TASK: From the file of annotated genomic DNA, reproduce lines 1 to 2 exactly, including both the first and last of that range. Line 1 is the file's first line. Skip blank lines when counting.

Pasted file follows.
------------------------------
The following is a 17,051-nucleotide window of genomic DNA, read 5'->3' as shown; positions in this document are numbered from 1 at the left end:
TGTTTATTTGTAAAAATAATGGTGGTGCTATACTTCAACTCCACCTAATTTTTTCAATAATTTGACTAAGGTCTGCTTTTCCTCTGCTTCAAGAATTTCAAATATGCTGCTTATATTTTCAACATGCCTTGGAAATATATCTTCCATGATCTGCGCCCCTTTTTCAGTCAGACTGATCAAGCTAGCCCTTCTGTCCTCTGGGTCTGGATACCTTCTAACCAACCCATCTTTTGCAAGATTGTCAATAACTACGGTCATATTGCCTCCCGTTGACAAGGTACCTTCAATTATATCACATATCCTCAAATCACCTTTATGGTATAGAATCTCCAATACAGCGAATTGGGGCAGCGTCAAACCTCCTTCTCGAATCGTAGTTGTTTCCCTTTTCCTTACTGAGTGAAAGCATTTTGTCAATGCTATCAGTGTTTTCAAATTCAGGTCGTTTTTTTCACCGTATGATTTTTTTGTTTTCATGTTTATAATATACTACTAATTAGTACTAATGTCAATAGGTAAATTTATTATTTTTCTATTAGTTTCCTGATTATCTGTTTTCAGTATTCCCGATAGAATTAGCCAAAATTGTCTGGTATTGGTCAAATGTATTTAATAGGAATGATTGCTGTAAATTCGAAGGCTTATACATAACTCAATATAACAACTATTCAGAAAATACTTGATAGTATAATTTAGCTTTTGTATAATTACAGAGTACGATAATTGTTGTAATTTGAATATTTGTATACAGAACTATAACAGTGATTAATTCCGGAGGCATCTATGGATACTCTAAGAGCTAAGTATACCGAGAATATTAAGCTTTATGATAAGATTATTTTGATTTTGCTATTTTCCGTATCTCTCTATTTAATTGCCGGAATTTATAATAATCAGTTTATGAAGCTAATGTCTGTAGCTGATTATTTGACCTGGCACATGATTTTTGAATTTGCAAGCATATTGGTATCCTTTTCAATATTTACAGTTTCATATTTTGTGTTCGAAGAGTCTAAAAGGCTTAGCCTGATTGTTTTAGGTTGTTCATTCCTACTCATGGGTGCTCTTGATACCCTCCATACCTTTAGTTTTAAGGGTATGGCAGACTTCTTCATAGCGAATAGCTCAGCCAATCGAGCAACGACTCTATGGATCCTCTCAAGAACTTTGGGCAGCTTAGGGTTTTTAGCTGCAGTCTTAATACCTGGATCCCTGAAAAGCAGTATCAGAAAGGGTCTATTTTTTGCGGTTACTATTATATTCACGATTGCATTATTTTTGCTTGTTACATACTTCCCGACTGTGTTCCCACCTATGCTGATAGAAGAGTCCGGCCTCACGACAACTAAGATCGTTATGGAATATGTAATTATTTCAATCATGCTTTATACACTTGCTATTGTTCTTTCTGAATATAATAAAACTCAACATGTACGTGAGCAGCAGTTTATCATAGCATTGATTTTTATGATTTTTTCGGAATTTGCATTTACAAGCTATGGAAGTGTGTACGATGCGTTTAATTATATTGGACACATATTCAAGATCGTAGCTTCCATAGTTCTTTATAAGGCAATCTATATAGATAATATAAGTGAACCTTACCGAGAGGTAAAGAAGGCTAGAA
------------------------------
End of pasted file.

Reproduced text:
The following is a 17,051-nucleotide window of genomic DNA, read 5'->3' as shown; positions in this document are numbered from 1 at the left end:
TGTTTATTTGTAAAAATAATGGTGGTGCTATACTTCAACTCCACCTAATTTTTTCAATAATTTGACTAAGGTCTGCTTTTCCTCTGCTTCAAGAATTTCAAATATGCTGCTTATATTTTCAACATGCCTTGGAAATATATCTTCCATGATCTGCGCCCCTTTTTCAGTCAGACTGATCAAGCTAGCCCTTCTGTCCTCTGGGTCTGGATACCTTCTAACCAACCCATCTTTTGCAAGATTGTCAATAACTACGGTCATATTGCCTCCCGTTGACAAGGTACCTTCAATTATATCACATATCCTCAAATCACCTTTATGGTATAGAATCTCCAATACAGCGAATTGGGGCAGCGTCAAACCTCCTTCTCGAATCGTAGTTGTTTCCCTTTTCCTTACTGAGTGAAAGCATTTTGTCAATGCTATCAGTGTTTTCAAATTCAGGTCGTTTTTTTCACCGTATGATTTTTTTGTTTTCATGTTTATAATATACTACTAATTAGTACTAATGTCAATAGGTAAATTTATTATTTTTCTATTAGTTTCCTGATTATCTGTTTTCAGTATTCCCGATAGAATTAGCCAAAATTGTCTGGTATTGGTCAAATGTATTTAATAGGAATGATTGCTGTAAATTCGAAGGCTTATACATAACTCAATATAACAACTATTCAGAAAATACTTGATAGTATAATTTAGCTTTTGTATAATTACAGAGTACGATAATTGTTGTAATTTGAATATTTGTATACAGAACTATAACAGTGATTAATTCCGGAGGCATCTATGGATACTCTAAGAGCTAAGTATACCGAGAATATTAAGCTTTATGATAAGATTATTTTGATTTTGCTATTTTCCGTATCTCTCTATTTAATTGCCGGAATTTATAATAATCAGTTTATGAAGCTAATGTCTGTAGCTGATTATTTGACCTGGCACATGATTTTTGAATTTGCAAGCATATTGGTATCCTTTTCAATATTTACAGTTTCATATTTTGTGTTCGAAGAGTCTAAAAGGCTTAGCCTGATTGTTTTAGGTTGTTCATTCCTACTCATGGGTGCTCTTGATACCCTCCATACCTTTAGTTTTAAGGGTATGGCAGACTTCTTCATAGCGAATAGCTCAGCCAATCGAGCAACGACTCTATGGATCCTCTCAAGAACTTTGGGCAGCTTAGGGTTTTTAGCTGCAGTCTTAATACCTGGATCCCTGAAAAGCAGTATCAGAAAGGGTCTATTTTTTGCGGTTACTATTATATTCACGATTGCATTATTTTTGCTTGTTACATACTTCCCGACTGTGTTCCCACCTATGCTGATAGAAGAGTCCGGCCTCACGACAACTAAGATCGTTATGGAATATGTAATTATTTCAATCATGCTTTATACACTTGCTATTGTTCTTTCTGAATATAATAAAACTCAACATGTACGTGAGCAGCAGTTTATCATAGCATTGATTTTTATGATTTTTTCGGAATTTGCATTTACAAGCTATGGAAGTGTGTACGATGCGTTTAATTATATTGGACACATATTCAAGATCGTAGCTTCCATAGTTCTTTATAAGGCAATCTATATAGATAATATAAGTGAACCTTACCGAGAGGTAAAGAAGGCTAGAA